Boca Raton man pleads guilty in FBI sting
MIAMI, Dec 01, 2012 (Menafn - Sun Sentinel - McClatchy-Tribune Information Services via COMTEX) --A Boca Raton man accused of running a network of businesses built on lies pleaded guilty Friday to a mail fraud charge arising from an undercover FBI operation.
Edward Laborio, the founder of Envit Capital Group, admitted to participating in a "pay-to-play scheme" in which he offered illegal kickbacks to someone he believed was the manager of a pension fund, according to court documents. It turned out to be a FBI sting targeting small business owners willing to engage in shady stock trading practices.
Laborio's plea in Miami federal court came as he faces charges in Boston that he defrauded investors of Envit Capital Group and business entities associated with Envit. In addition, the U.S. Securities and Exchange Commission (SEC) is suing him, accusing him of duping investors into buying more than 5.7 million of stock in his companies.
The SEC alleges Laborio, 33, used investors' funds to cut 340,000 in checks to himself, spend 100,000 at casinos and cover personal expenses such as video store rentals, restaurant meals and pharmacy bills, court records show.
Laborio's attorneys, Robert Wolf and David Weinstein, declined to comment Friday on the cases against their client.
Envit Capital Group once had billed itself as "a boutique investment banking, securities and investment management firm."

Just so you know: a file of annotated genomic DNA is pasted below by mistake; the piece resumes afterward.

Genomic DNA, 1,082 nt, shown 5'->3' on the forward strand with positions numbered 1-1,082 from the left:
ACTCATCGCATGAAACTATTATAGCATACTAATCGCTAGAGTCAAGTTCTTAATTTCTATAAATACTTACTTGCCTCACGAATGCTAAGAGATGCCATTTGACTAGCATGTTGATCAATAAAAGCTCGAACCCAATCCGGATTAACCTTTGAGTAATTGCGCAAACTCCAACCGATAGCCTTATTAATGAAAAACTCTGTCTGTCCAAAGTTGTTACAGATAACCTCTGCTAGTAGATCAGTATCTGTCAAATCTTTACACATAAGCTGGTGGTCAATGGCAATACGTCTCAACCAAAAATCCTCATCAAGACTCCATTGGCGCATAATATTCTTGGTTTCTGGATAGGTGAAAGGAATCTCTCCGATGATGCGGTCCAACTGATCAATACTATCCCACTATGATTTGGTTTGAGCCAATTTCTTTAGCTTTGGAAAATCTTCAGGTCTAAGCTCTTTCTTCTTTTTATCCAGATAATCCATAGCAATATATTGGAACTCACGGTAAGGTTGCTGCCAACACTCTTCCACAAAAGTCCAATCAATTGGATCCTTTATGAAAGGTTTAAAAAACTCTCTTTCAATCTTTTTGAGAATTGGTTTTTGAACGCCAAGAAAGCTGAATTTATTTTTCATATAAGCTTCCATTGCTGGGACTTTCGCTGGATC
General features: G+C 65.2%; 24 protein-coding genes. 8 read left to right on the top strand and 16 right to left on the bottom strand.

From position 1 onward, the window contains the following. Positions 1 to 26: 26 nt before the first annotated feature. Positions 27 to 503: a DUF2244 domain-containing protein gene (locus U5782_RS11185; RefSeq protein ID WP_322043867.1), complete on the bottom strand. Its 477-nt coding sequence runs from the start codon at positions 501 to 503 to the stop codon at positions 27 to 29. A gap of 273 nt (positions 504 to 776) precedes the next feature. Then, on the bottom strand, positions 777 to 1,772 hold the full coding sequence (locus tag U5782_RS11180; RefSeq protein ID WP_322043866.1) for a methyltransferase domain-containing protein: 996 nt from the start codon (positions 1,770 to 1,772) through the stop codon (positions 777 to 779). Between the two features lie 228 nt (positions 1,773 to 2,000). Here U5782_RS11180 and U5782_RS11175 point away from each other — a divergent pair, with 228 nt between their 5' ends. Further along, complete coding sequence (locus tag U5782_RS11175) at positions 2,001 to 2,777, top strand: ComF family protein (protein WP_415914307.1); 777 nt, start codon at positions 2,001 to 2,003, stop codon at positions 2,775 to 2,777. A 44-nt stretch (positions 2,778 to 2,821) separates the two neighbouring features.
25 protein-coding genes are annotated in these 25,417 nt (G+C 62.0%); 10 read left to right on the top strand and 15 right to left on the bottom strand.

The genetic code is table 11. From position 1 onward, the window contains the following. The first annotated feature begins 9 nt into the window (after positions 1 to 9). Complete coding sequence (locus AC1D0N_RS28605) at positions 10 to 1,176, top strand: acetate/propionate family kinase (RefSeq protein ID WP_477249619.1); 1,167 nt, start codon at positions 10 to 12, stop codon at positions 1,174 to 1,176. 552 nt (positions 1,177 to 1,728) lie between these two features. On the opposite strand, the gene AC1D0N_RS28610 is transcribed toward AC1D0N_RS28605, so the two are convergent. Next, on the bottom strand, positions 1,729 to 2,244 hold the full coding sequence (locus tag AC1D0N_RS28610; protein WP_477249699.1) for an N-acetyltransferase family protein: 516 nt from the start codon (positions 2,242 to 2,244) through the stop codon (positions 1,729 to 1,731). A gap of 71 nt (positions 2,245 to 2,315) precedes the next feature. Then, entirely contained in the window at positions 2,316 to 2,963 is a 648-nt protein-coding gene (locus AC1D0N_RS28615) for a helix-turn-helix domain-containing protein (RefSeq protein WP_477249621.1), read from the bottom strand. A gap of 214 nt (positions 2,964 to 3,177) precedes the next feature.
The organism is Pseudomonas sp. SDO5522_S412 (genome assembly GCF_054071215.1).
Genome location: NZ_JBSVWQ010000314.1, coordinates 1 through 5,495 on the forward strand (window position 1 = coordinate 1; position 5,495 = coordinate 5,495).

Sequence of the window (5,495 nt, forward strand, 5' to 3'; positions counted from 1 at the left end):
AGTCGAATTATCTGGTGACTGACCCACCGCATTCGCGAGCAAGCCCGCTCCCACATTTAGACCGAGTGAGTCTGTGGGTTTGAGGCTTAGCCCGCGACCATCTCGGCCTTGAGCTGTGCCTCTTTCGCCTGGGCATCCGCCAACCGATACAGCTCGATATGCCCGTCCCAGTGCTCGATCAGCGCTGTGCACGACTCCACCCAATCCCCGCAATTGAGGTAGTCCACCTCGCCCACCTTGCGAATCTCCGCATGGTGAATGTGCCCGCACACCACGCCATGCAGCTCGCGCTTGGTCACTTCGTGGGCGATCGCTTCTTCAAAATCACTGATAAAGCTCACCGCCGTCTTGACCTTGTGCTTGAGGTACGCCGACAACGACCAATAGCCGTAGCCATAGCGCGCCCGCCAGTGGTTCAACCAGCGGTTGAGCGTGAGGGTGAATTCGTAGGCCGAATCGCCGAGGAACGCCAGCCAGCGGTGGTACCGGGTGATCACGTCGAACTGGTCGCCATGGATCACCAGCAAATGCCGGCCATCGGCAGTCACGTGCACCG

Laborio launched the first of the Envit businesses, Envit Capital LLC, out of his Boston apartment in 2006 and within months suffered significant financial losses, according to the SEC. That's when he is accused of hiring about 20 telemarketers who used high-pressure sales tactics and lies to lure people to buy Envit stocks, court records show.
Investors were guaranteed annual returns with salespeople claiming that the Envit businesses were profitable and had annual revenues in the tens of millions of dollars, court records show.
But no investors ever were able to sell Envit-related shares or received any dividends, the SEC alleges. The Envit businesses lost money.
The telemarketing operation initially was based in Boston, but had moved down to Boca Raton by early 2009, court records show.
Around that same time, Laborio met with an undercover FBI agent posing as a friend of a corrupt pension fund manager. Laborio agreed to sell artificially inflated shares of Envit Capital Group to the pension fund if the pension fund manager could get kickbacks, court records show.
Laborio faces up to 20 years in prison on the fraud charge arising from the kickback scheme. He is scheduled to be sentenced on March 8 by U.S. District Judge Kathleen Williams.
He is still awaiting arraignment in Massachusetts federal court on a count of conspiracy to commit fraud and a count of mail fraud.
The SEC suspended trading of Envit securities in May 2009 and a few months later, revoked Envit Capital Group's ability to sell securities.
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